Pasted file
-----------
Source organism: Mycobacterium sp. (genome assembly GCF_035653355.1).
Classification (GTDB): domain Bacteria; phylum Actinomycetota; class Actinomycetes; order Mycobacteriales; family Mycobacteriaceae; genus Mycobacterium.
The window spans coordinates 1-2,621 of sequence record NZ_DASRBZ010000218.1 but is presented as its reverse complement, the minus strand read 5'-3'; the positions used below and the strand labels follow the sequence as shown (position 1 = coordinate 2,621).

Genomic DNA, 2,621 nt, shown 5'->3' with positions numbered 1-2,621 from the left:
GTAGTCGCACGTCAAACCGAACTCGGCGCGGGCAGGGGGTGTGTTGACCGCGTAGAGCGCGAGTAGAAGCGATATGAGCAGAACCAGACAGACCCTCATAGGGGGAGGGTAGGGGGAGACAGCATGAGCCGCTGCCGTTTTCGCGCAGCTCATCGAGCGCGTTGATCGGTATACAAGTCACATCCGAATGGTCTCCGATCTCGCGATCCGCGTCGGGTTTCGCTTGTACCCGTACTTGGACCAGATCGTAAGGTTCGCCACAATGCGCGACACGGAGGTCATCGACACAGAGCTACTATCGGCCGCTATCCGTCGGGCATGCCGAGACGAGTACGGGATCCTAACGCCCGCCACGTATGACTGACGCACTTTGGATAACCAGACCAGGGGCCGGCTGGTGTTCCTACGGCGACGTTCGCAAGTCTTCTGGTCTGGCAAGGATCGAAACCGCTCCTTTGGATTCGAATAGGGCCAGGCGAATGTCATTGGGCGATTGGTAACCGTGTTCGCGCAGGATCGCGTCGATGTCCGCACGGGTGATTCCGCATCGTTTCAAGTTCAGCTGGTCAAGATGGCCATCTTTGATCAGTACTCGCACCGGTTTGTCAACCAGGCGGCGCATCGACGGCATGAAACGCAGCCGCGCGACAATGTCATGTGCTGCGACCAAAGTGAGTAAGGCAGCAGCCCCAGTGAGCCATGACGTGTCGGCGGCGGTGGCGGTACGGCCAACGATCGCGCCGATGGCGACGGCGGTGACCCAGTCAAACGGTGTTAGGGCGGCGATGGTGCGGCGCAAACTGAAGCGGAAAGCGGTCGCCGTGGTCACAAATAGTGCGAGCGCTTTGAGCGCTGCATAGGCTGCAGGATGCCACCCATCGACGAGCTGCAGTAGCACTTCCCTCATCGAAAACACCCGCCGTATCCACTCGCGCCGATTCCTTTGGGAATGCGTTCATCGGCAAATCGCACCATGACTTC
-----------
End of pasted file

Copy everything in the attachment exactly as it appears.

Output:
Source organism: Mycobacterium sp. (genome assembly GCF_035653355.1).
Classification (GTDB): domain Bacteria; phylum Actinomycetota; class Actinomycetes; order Mycobacteriales; family Mycobacteriaceae; genus Mycobacterium.
The window spans coordinates 1-2,621 of sequence record NZ_DASRBZ010000218.1 but is presented as its reverse complement, the minus strand read 5'-3'; the positions used below and the strand labels follow the sequence as shown (position 1 = coordinate 2,621).

Genomic DNA, 2,621 nt, shown 5'->3' with positions numbered 1-2,621 from the left:
GTAGTCGCACGTCAAACCGAACTCGGCGCGGGCAGGGGGTGTGTTGACCGCGTAGAGCGCGAGTAGAAGCGATATGAGCAGAACCAGACAGACCCTCATAGGGGGAGGGTAGGGGGAGACAGCATGAGCCGCTGCCGTTTTCGCGCAGCTCATCGAGCGCGTTGATCGGTATACAAGTCACATCCGAATGGTCTCCGATCTCGCGATCCGCGTCGGGTTTCGCTTGTACCCGTACTTGGACCAGATCGTAAGGTTCGCCACAATGCGCGACACGGAGGTCATCGACACAGAGCTACTATCGGCCGCTATCCGTCGGGCATGCCGAGACGAGTACGGGATCCTAACGCCCGCCACGTATGACTGACGCACTTTGGATAACCAGACCAGGGGCCGGCTGGTGTTCCTACGGCGACGTTCGCAAGTCTTCTGGTCTGGCAAGGATCGAAACCGCTCCTTTGGATTCGAATAGGGCCAGGCGAATGTCATTGGGCGATTGGTAACCGTGTTCGCGCAGGATCGCGTCGATGTCCGCACGGGTGATTCCGCATCGTTTCAAGTTCAGCTGGTCAAGATGGCCATCTTTGATCAGTACTCGCACCGGTTTGTCAACCAGGCGGCGCATCGACGGCATGAAACGCAGCCGCGCGACAATGTCATGTGCTGCGACCAAAGTGAGTAAGGCAGCAGCCCCAGTGAGCCATGACGTGTCGGCGGCGGTGGCGGTACGGCCAACGATCGCGCCGATGGCGACGGCGGTGACCCAGTCAAACGGTGTTAGGGCGGCGATGGTGCGGCGCAAACTGAAGCGGAAAGCGGTCGCCGTGGTCACAAATAGTGCGAGCGCTTTGAGCGCTGCATAGGCTGCAGGATGCCACCCATCGACGAGCTGCAGTAGCACTTCCCTCATCGAAAACACCCGCCGTATCCACTCGCGCCGATTCCTTTGGGAATGCGTTCATCGGCAAATCGCACCATGACTTC